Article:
How much will prized da Vinci painting draw at auction?

NEW YORK - What is the only da Vinci painting on the open market worth?

A Russian billionaire believes he was swindled when he bought it for US$127.5 million (S$173 million). This week, he will find out if he was right.

Salvator Mundi, a painting of Jesus Christ by the Renaissance artist Leonardo da Vinci circa 1500, is the star lot in New York's November art auctions that will see Christie's and Sotheby's chase combined art sales of more than US$1 billion. It goes under the hammer at Christie's on Wednesday.

The auction house, which identifies the seller only as a European collector, has valued the painting at US$100 million.

The price will be closely watched - not just as one of fewer than 20 paintings by da Vinci's hand accepted to exist, but by its owner Dmitry Rybolovlev, the boss of football club Monaco who is suing Swiss art dealer Yves Bouvier in that city-state.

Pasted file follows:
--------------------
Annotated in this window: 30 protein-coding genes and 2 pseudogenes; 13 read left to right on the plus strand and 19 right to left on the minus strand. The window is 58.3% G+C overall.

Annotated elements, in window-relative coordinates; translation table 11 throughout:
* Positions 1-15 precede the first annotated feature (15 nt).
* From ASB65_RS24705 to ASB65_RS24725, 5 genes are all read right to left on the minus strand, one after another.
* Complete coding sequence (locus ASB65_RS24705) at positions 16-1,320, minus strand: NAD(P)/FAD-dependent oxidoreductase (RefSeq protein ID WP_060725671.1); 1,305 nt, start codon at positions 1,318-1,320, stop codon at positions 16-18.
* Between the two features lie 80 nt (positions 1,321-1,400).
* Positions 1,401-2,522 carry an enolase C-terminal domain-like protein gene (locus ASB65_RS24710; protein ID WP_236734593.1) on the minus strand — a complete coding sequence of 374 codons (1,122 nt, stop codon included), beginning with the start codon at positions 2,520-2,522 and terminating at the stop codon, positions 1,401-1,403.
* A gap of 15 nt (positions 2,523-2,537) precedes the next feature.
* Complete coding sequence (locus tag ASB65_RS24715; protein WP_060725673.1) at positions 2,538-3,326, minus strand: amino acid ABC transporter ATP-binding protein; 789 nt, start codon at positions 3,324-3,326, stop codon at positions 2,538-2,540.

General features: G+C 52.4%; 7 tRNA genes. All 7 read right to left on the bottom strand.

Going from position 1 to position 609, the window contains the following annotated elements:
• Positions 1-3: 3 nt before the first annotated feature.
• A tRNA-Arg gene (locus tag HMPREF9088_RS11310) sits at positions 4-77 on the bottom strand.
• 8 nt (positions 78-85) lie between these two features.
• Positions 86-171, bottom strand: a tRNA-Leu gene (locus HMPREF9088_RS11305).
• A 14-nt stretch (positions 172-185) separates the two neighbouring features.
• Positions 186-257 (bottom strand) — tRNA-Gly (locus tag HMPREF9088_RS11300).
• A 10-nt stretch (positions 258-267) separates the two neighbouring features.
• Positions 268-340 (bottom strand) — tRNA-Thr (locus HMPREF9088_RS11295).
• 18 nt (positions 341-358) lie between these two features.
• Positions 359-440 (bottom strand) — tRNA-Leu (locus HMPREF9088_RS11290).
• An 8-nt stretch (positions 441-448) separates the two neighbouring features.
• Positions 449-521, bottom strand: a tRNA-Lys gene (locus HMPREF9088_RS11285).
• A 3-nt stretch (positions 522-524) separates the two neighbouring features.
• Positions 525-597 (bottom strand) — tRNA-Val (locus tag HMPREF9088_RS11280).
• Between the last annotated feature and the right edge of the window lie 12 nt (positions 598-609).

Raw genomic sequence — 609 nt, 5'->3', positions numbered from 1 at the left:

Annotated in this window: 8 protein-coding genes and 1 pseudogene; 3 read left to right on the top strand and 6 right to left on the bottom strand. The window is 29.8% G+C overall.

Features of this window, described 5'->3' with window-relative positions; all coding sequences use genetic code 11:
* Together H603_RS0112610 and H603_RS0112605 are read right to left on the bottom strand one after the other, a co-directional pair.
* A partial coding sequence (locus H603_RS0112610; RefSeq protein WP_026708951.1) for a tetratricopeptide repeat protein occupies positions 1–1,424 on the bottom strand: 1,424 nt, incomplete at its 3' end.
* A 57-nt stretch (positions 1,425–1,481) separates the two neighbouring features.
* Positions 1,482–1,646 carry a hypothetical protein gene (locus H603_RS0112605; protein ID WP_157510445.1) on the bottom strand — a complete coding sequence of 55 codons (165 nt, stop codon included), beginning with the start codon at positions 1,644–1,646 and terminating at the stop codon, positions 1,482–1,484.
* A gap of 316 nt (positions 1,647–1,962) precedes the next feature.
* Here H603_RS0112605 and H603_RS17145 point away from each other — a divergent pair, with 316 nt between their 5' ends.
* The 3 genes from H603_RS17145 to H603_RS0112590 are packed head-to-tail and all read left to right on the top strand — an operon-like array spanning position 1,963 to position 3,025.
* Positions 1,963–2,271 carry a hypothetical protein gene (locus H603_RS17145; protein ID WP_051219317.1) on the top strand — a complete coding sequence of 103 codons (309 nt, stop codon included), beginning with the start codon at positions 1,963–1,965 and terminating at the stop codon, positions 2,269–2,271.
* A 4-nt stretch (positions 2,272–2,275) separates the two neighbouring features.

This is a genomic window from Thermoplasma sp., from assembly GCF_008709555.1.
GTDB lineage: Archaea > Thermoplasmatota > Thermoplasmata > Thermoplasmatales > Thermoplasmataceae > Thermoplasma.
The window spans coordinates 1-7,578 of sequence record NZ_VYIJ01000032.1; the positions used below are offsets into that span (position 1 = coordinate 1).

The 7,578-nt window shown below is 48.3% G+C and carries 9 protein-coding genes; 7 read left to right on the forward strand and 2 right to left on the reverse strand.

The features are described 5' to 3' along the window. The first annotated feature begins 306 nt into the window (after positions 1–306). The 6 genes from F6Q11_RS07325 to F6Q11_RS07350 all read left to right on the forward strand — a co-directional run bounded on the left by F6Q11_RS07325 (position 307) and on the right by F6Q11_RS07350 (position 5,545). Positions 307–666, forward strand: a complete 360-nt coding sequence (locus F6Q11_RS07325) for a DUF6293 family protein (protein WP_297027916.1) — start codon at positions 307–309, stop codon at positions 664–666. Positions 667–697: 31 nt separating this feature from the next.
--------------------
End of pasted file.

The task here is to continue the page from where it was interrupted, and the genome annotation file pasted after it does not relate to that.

Mr Rybolovlev, who spent US$2.1 billion on 37 masterpieces purchased through Mr Bouvier over a decade, accuses the latter of conning him by overcharging him on a string of deals, and pocketing the difference.

Mr Bouvier bought the da Vinci work at Sotheby's for US$80 million in 2013. He resold it within days to the Russian tycoon, for US$127.5 million, netting a US$47.5 million profit.

The painting's rarity is difficult to overstate. For years, it was presumed to have been destroyed.

Long believed to have been a copy, before eventually being certified as authentic, it fetched a mere US$60 (in today's money) in 1958 before disappearing again for decades. It emerged only in 2005 when it was purchased from a US estate.

All other known paintings by da Vinci are held in museum or institutional collections.